Perusing Facebook this morning, I came across a post by a friend, Tim Jordan, who wrote a story about his grandfather. The story was quite moving and I asked him if I could publish it here, of which he gave me permission. So for your consideration, here it is.
My grandfather was in WWI.
That’s a fact that still absolutely confounds me but my mom was the youngest of 7 children, the only girl, and there was a significant gap between her and her youngest brother. I remember a picture from the newspaper of him at the train station holding a sign that said GO TO HELL GERMANY and that also confused me as a child because my grandfather was the gentlest of men and I couldn’t even imagine him saying hell, which along with butt and guts I considered the worst of words at that age.
My grandparents lived in Olla, Louisiana, more accurately on the outskirts of Olla, in the middle of fucking nowhere; an ill kept state road farting away into nothingness just before making it to their home. A home my grandfather carved out of the landscape using stones and trees from the very land where the house stood. It was purely functional, a small 4 room shack with a porch and a cistern off to the side, long sealed away before I was born and the source of many warnings I ignored. How I never ended up as a literal Timmy in the well I’ll never know.
Over the last 20 years or so I became more and more interested in Grandpa John and in talking to my mother we both began to slowly realize a pattern of severe depression and possibly psychosis. He never held a job for long and spent lots of time at home rarely moving from his favorite chair except to hunt the occasional squirrel. There were lots of other signs too but I won’t go into them here because I really want to go back to WWI.
Grandpa wasn’t in France long, maybe about three weeks, before he was sent back home. He was uninjured physically but most definitely suffering from what we would now call PTSD. He was never quite the same, outwardly the gentle giant we all knew, but prone to bouts of psychosis where he didn’t know where he was, vomited profusely, cursed up a storm, railing against the horrors he saw in the war. I heard some of these stories as a child, listening in where I wasn’t supposed to, and I can remember climbing up in his lap as a child to comfort him even though I didn’t understand at all what was going on with him. I never saw him in any of those states though. He was always so kind and loving and willing to hold us kids for as long as he could, before we wiggled away to chase the cats in the yard or catch lizards that were cute until they bit you.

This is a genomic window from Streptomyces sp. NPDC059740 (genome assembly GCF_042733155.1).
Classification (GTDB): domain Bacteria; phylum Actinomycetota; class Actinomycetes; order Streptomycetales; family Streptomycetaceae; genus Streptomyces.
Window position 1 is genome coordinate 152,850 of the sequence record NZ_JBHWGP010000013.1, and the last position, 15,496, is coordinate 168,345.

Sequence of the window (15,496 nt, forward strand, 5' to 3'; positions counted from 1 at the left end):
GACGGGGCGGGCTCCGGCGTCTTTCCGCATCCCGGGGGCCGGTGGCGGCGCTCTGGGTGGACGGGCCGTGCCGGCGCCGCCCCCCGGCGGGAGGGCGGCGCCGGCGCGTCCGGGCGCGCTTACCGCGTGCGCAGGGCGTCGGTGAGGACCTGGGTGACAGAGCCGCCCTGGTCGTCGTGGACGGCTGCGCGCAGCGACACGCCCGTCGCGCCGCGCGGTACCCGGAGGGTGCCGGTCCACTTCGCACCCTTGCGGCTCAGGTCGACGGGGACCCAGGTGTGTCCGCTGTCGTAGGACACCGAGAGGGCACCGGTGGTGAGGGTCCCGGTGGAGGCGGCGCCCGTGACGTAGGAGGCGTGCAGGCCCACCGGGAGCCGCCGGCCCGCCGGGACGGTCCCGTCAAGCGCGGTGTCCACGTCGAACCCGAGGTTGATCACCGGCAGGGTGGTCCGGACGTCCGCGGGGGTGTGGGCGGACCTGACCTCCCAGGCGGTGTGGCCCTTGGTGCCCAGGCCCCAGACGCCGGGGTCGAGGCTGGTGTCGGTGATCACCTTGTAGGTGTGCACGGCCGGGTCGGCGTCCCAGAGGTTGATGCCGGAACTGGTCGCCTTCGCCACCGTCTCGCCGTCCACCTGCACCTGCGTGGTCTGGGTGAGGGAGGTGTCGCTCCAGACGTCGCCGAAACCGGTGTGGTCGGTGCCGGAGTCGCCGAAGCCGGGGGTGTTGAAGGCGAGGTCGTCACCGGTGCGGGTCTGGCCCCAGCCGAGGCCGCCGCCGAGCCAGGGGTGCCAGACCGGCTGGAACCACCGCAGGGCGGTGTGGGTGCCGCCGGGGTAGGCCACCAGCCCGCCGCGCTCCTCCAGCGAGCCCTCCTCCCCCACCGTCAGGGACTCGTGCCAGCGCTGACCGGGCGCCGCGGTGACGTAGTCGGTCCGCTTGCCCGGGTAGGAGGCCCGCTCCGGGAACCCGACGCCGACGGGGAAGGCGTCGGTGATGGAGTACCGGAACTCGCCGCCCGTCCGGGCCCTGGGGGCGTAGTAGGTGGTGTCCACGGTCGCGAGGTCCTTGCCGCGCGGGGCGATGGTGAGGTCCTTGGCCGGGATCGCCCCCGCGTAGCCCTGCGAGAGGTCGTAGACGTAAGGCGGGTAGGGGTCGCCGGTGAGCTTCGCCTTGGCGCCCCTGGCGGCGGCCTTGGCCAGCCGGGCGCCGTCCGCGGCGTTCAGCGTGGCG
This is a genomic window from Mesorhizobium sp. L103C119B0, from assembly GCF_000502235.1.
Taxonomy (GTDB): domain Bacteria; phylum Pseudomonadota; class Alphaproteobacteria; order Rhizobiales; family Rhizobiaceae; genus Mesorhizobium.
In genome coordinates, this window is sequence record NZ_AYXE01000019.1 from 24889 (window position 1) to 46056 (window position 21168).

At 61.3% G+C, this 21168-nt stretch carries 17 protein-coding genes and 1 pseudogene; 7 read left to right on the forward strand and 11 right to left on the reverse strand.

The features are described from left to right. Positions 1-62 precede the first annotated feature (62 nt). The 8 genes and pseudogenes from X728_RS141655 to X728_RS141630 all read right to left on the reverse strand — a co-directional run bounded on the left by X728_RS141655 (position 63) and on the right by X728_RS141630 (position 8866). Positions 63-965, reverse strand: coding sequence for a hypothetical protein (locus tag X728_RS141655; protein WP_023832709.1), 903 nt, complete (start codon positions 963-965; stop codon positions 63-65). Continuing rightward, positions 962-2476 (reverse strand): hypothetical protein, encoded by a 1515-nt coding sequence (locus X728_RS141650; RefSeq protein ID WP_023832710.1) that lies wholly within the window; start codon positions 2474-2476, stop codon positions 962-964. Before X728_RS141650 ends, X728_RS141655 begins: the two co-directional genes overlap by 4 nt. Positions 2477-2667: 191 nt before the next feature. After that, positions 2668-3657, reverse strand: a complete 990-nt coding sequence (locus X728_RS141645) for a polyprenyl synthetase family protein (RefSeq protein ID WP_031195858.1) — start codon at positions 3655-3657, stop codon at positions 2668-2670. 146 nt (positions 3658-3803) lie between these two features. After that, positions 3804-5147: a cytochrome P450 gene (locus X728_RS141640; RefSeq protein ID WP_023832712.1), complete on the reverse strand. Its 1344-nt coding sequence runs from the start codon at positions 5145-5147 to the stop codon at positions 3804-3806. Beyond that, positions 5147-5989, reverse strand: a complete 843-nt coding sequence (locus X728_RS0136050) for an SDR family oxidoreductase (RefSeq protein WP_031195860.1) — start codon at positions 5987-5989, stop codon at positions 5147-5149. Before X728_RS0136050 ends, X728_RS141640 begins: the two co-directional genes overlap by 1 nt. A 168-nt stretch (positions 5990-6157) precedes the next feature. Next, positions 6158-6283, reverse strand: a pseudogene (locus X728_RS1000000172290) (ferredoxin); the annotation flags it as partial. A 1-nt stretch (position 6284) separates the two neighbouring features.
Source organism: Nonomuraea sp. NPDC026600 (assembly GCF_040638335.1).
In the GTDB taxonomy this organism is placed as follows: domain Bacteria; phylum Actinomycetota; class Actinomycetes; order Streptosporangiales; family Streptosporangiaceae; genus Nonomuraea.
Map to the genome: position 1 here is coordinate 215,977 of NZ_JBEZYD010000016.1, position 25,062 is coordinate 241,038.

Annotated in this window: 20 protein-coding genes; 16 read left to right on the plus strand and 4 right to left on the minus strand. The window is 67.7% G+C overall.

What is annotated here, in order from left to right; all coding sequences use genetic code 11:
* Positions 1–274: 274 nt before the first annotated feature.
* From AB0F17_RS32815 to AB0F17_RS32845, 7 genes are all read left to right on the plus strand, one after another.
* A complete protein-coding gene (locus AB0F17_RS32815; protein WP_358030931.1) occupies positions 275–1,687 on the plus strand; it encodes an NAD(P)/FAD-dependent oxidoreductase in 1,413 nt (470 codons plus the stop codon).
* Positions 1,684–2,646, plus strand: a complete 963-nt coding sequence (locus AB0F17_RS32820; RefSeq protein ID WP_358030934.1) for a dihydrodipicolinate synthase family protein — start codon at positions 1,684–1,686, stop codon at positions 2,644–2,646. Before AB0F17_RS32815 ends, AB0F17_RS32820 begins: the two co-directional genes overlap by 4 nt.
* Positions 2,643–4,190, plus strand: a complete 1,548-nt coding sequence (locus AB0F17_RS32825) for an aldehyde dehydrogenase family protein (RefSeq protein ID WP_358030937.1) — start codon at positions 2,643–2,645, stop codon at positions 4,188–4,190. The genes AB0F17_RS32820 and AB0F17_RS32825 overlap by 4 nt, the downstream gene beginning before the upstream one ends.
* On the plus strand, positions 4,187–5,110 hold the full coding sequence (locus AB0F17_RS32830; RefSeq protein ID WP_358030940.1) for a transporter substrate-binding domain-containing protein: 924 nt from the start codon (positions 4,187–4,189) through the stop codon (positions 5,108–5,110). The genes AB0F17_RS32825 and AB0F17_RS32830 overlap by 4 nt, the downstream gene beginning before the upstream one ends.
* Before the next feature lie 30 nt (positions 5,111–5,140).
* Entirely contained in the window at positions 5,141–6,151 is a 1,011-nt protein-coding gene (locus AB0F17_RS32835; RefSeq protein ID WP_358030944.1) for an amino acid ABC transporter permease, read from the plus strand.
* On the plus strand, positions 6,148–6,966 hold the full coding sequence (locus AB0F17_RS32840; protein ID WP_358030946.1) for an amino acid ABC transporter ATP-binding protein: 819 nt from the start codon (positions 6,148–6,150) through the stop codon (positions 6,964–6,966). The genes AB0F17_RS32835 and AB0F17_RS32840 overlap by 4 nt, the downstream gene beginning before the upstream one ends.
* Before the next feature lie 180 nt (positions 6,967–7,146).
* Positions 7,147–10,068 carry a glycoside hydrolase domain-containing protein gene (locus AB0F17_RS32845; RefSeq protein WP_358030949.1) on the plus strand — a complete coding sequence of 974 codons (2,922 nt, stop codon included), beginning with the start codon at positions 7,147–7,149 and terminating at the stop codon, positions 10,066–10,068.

Grandpa eventually fell and broke his hip, spent a while in the hospital, then came home and required a hospital bed and after care. I can’t say what happened to his mind at that point, maybe it was dementia, which runs pretty rampantly on the other side of the family, but it wasn’t like dementia I’d ever seen before. He just seemed to give up and sadly languished there for a decade or more.
He was mostly silent but would occasionally shock everyone by talking and letting us all know how aware he was about what was going on around him. Maybe those were just random moments of lucidity. In the 80s, small town America, physical and mental rehab weren’t exactly the norm so nobody really knows what was going on with him. Occasionally my grandma would wake up in the middle of the night to find that he had climbed out of bed and was sitting in his favorite chair. These moments made me profoundly sad for him.
When he died, the first of my grandparents to pass away, I was glad that he was finally at peace but I felt like I hardly knew the man yet at the same time I felt like he was a kindred spirit. We don’t have much left of him anymore. We have some pictures and my mom has his favorite coffee cup, a little dainty piece of china decorated with pink flowers.
I can always remember the day he died because of what my grandmother said one time when were visiting his grave. “He died on the longest day of the year,” she said. “It was certainly the longest day for me.”